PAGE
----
Pit-Side Report

2022 Edition - Volume 14


Let's hit the LOUD PEDAL and dive right in!

In SLIDE JOB:  Shirts and Hats!
In OPEN RED:  Tire Terminology 101
In NEXT TIME BY:  Where to see or watch all of #TeamA2D this weekend!
In NEWS FROM THE PITS:  Reinhardt Top 10 in Michigan, Henderson on the Podium in South Dakota!

If you are a new subscriber to our newsletter, you can catch up on last season's issues by going to the Pit-Side Report Archives page on our website!
Click any image or headline below to read the full story!



Dillman Hauling is a proud partner of Zach Newlin Racing!

Dillman Hauling, LLC. has been offering clients throughout Perry County and the surrounding area quality transportation of materials since 2018. They offer Tri-Axle hauling for stone, shale, sand, topsoil, fill, etc. Click on the image to learn more or give them a call at 717-275-3454 today!


☀️ Hot Weather Is Coming!! 😓

Have you picked up your new LIGHTWEIGHT, ACID-WASHED 2022 T-SHIRT yet?

See us at Williams Grove Speedway or Port Royal Speedway this weekend, or order online anytime via our website at!

Did I mention HATS to keep you in the shade?
We have them too! (hats are not available online yet)


For the benefit of our new subscribers since our early installments of this newsletter, we have selected some of our favorite past columns to share a second time.
Tire Terminology 101
If you're a fan of dirt track racing, I'm sure you have heard a lot of terms relating to tires.  You probably even have a basic idea what each term means, but do you know how all those things work together, why teams do them, or when they happen?  No?  Well then, read on.
  • Siping - Siping is a technique first patented in the 1920's by a man named John Sipe who came up with the idea of putting razor cuts in his shoes to give him better traction. When applying this technique to a dirt tire, siping will do many things. First, this will help the tire build heat quicker which will help the tire "fire" better. Siping will also dissipate heat when the tire gets to operating temperature and the sipes open up.
  • Grooving - Grooving will help channel the dirt out the tire to help maintain a good contact patch between the tire and track surface--just like the grooves in your street tire which help keep your car from hydroplaning. Grooving will also create more edges for better traction or grip. Unlike siping in which you should go no deeper than 1/2 the depth of the tread block, grooving is typically the full depth of the tread block.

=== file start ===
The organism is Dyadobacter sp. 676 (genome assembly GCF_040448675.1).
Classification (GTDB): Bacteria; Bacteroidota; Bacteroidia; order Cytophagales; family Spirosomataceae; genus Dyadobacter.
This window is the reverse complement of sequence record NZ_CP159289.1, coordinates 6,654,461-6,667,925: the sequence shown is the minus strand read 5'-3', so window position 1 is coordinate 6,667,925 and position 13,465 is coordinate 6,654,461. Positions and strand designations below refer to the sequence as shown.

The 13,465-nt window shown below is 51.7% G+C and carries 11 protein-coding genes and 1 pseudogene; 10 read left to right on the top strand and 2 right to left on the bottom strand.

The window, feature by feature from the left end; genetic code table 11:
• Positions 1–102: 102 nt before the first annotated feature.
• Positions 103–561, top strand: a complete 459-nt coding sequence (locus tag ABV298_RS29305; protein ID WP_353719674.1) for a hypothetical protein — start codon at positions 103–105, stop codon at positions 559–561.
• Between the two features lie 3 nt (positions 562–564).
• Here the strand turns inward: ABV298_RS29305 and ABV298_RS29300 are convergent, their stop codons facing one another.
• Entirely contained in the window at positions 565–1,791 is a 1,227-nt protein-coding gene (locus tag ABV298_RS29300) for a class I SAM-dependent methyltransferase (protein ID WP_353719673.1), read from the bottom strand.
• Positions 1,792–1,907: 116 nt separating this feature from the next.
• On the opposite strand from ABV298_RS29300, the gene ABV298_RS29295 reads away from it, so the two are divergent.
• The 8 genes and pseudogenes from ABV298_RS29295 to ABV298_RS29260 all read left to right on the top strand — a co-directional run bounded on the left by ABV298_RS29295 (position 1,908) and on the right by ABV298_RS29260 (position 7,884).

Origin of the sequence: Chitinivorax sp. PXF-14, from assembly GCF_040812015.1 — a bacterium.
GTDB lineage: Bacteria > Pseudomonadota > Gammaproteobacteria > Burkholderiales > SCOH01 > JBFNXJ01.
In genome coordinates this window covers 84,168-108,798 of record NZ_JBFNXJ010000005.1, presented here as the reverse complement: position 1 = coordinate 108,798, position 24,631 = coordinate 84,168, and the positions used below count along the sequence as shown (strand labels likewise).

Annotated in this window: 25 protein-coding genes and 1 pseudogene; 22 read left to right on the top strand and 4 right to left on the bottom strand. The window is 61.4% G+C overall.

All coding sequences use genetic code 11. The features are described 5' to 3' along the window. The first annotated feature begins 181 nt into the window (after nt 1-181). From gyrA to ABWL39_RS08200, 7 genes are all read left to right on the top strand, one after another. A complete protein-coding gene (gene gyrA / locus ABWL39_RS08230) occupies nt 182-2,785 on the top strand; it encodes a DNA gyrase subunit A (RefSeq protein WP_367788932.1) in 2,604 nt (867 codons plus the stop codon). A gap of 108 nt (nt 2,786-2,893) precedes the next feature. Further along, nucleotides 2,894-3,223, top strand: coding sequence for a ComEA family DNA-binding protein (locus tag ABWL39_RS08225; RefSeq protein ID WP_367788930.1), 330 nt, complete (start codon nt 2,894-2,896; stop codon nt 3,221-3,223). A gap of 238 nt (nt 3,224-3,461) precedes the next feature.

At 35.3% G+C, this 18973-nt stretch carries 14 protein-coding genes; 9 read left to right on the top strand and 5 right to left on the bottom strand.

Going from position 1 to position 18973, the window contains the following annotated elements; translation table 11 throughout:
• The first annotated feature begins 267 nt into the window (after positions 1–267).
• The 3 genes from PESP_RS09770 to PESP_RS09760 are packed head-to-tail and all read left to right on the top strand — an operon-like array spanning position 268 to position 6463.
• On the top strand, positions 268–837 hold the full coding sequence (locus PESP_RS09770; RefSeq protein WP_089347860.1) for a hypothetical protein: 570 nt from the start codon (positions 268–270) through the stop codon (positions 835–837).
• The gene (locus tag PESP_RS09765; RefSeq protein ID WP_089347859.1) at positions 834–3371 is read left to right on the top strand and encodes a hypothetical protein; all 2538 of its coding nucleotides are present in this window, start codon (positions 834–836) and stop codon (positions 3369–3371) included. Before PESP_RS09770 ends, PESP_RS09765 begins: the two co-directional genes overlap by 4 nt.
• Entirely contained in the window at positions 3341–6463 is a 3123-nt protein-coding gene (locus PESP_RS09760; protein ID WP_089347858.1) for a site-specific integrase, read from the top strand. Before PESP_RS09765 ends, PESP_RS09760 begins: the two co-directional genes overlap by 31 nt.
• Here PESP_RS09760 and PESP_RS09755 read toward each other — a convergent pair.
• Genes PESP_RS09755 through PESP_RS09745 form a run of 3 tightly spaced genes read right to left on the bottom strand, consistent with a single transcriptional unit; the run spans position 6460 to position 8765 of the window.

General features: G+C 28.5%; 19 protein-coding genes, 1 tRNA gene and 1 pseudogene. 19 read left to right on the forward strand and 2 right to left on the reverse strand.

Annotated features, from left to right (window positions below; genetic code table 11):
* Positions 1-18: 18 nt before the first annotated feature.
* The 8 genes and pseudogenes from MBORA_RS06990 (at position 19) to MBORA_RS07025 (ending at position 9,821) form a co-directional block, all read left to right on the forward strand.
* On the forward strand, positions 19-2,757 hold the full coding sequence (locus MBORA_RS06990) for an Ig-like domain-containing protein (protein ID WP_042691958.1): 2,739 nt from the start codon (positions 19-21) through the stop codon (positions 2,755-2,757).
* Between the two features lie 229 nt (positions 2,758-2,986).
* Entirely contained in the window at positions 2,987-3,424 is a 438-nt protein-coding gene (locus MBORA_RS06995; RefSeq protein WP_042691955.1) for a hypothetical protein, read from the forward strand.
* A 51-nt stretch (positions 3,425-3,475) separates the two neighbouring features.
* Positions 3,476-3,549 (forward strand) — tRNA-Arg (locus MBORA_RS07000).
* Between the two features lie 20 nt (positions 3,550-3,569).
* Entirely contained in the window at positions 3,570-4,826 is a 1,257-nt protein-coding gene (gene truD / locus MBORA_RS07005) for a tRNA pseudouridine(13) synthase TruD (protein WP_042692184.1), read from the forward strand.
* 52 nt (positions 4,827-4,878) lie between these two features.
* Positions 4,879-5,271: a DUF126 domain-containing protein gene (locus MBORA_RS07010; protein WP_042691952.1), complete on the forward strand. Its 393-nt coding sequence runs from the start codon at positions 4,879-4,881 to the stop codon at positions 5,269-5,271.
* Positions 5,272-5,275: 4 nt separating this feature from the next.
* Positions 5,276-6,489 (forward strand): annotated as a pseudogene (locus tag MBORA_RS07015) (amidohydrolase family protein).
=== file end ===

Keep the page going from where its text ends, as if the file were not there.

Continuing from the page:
• Sealing Over - Drivers talk about their tires “sealing over” or getting “glazed”. No one knows exactly what is happening but one theory is that the heating of the tire during a race liquifies resins in the rubber compounds. These resins work to the surface and result in a shiny, glazed look and a slicker surface if the tire cools off during a caution or between races.
  • Grinding - A disc grinder is used on the surface of the tire.  Grinding removes the microscopic layer of sealed rubber (described in 'Sealing Over') and mechanically roughs up the smoothed tread blocks to give more bite.
  • Blistering - Blisters occur when the tread overheats, which leads to the creation of air bubbles inside the tread and causes it to lift.
  • Chunking - Loss of chunks of the tire tread during racing occurs when overheating and blistering is extreme enough to cause pieces of the tread to break away from the tire.

Check out the two articles below to learn more about how all these tire terms are related and get some insight from experts about tire temperature goals and how to read them, what you can learn from your tires after a race, why you should wash your tires between races, and other interesting tips!


Get out to the track and cheer on your favorite driver!
Remember to check the local start time for each track.

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Tell them to go to and subscribe for FREE!
It's a really easy way to help our teams!

Keep it between the fences!
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